The measurement of a product’s social impacts is a field undergoing continual evolution and development. While existing methods have been developed to capture a particular aspect or portion of a process or product lifecycle, a singular and holistic means of comparing or quantifying a products social impact remains out of reach.
In the literature, Social Life Cycle Analysis (S-LCA) has been welcomed as the tool which, by scope and definition, could provide the sought after whole of life assessment of social impact. As with environmental LCA (on which S-LCA is based) the upstream inputs to production, the conduct of these suppliers, the effects (both positive and negative) of its use and disposal are all considered – making it the most comprehensive means of evaluation possible.
However, it seems that it is this unparalleled breadth in scope that causes the methodology its difficulties. In environmental LCA, the intensity of data required has been overcome through the use of aggregated data sources, known as life cycle inventories. These inventories use economy or regional norms of upstream supply chains, input origins and raw material extraction and usage patterns to generate estimates of environmental impact across a range of categories with an astonishing accuracy. It was the development of these aggregated data sources that reduced the burden of data collection for individual product analyses and propelled environmental LCA into common use.
In parallel with continued methodological explorations, the Social Hotspots Database (SHDB) has emerged as the preeminent source of social inventory data for the implementation of S-LCA studies. The creation and aggregation of social information in this resource is impressive, covering the entire upstream supply chain of the generic output from 57 economic sectors across 113 geographic areas. Expressed in risk factors, the SHDB is designed to provide a simplified means of identifying the potential ‘hotspots’ or likely areas of social exploitation over a product lifecycle.
The application of the S-LCA methodology and the SHDB to the Bureo Minnow Skateboard Deck (a skateboard made entirely out of reclaimed fishnets in Chile) provided a means of assessing the current ability of the process to accurately describe the social impacts of a simple product. On the basis of the project results, the following conclusions were made:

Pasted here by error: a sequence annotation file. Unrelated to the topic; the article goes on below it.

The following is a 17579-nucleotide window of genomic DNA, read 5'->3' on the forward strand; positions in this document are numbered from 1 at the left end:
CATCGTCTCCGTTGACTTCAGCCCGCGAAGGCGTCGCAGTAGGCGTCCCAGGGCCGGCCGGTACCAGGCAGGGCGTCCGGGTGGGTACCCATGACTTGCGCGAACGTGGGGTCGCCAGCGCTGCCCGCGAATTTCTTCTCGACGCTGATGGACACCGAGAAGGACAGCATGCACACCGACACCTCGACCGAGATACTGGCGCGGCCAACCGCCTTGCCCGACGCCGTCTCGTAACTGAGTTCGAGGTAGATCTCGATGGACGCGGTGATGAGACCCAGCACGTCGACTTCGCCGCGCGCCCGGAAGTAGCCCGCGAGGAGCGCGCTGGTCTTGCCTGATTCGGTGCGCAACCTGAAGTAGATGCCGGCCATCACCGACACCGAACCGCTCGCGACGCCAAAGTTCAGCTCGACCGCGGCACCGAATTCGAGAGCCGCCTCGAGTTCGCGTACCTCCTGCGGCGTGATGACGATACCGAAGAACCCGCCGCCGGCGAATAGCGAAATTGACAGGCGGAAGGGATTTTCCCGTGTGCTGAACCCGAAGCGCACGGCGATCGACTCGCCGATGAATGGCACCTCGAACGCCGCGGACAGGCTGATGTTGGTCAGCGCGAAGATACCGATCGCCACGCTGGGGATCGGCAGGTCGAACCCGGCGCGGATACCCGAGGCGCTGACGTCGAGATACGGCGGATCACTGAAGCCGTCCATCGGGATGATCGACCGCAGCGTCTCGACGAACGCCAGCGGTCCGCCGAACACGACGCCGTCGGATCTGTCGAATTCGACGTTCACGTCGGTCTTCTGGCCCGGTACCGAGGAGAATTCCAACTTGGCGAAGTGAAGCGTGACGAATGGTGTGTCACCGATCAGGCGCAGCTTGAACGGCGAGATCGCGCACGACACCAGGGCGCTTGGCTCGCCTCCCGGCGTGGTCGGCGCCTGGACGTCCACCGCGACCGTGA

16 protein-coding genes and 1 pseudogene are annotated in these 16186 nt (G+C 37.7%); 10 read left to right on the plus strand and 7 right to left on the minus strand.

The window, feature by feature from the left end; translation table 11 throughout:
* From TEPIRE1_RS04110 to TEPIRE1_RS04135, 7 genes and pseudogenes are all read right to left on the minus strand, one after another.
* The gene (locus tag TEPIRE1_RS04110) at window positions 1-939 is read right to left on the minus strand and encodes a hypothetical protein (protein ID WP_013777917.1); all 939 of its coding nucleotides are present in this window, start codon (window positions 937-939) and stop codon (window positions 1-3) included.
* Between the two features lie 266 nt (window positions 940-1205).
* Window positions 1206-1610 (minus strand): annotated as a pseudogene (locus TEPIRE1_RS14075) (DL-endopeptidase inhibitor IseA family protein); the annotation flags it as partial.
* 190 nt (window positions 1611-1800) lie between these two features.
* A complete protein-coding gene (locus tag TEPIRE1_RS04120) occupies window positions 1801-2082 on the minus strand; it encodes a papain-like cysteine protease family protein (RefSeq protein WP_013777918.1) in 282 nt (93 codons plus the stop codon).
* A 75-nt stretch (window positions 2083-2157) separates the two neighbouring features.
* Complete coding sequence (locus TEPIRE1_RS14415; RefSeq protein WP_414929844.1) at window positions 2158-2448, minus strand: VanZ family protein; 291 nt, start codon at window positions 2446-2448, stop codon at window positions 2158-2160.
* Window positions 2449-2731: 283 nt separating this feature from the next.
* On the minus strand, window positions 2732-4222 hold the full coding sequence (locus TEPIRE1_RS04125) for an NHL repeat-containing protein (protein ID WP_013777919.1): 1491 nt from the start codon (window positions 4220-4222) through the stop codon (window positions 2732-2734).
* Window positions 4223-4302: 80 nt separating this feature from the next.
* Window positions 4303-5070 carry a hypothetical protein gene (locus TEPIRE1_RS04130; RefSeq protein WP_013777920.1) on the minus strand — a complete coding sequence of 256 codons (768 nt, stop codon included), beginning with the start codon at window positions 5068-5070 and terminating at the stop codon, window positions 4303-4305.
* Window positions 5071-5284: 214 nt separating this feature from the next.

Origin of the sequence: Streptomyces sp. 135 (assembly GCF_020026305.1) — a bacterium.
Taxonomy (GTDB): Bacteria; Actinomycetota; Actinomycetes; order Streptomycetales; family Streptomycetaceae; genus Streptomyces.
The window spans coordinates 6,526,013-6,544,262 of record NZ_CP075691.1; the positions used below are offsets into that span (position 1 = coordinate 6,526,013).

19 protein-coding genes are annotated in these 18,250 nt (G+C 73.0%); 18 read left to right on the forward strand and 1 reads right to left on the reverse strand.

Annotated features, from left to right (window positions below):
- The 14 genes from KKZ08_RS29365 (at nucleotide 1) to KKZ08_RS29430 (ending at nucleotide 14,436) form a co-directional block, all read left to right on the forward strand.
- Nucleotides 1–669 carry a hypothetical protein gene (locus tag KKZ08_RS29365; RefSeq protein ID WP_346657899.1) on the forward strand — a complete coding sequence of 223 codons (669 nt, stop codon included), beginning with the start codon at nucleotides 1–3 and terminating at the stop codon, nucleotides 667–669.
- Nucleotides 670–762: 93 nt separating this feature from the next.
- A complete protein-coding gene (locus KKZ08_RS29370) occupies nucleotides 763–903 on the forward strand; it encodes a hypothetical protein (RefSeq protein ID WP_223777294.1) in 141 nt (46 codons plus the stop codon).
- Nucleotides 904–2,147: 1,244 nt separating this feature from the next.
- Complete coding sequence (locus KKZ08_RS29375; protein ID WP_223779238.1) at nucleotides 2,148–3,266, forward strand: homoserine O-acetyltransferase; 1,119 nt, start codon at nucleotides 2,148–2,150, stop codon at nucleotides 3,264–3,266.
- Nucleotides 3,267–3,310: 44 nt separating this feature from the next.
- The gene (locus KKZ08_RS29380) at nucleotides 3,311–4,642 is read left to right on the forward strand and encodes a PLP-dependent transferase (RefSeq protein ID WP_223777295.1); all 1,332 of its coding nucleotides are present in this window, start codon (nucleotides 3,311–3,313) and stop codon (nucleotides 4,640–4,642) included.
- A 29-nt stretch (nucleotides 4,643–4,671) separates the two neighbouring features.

- Despite it being a stated and intended goal of the methodology, the accounting of positive benefits from a products production, use or disposal are still unable to be accounted for coherently.
- Results from the SHDB were unreasonably dominated by a single impact category and did not cover each of the 5 identified impact categories outlined in the UNEP Methodological Guidelines.
- No reasonable assessment of the product’s social impacts could be made due to the inability of available data to fulfil the methodological goal and scope of S-LCA.
The product of three environmentally minded surfers/skaters, the Bureo Minnow Skateboard provided an interesting product for analysis, being an inherently responsibly managed company and one providing significant social benefit in its production. However, the application of the methodology provided no means of accounting for social benefit other than an estimation of the forgone option of costs of producing an identical product through virgin materials.
While the report was unable to provide an effective estimate of the Bureo Minnows social impacts, it does serve to highlight the endemic issues within the S-LCA methodology, providing a platform for the continued bottom-up development of the toolset. It is clear from this study that a greater exploration of the ways in which available data can be used by practitioners must be detailed in order to allow comparison among studies and also the development of industry standards and certifications.
While the SHDB is only in prototype stage – the software listing it’s version number as 0.01 – it is currently unable to accurately reflect the social impacts of a product system in its entirety. Significant development in the methodology around the accounting of usage stage social impacts is also required. Currently there are no example studies that have been able to coherently capture and report a figure or result of total product impact across an entire life cycle.
Instructional material around the SHDB is clear in its assertion that it should be used primarily in scoping situations rather than as a substitute for actual data. However, to promote the continued implementation of the methodology and ease the burden of data collection for studies, it should be a priority to improve the database in this respect. Expansions to the breadth of the inventory are currently underway along with the updating of more recent data as it becomes available.
Regardless of the identified shortcomings of the methodology and its toolkit, the SHDB remains a valuable means of scoping S-LCA studies and identifying potential ‘hotspots’ for deeper investigation.
The current ability of S-LCA to achieve its stated goals represents the biggest threat to its continued pursuit as a method of social impact measurement. Set apart from competing methods of social impact assessment by it’s whole of life scope, S-LCA’s needs to develop the ability to account more effectively for usage stage impacts more effectively, and in doing so express them coherently with the identified impacts from other phases in the product life cycle. The generation of a complete and aggregated figure or means of comparison is a necessary result and one that should be prioritised.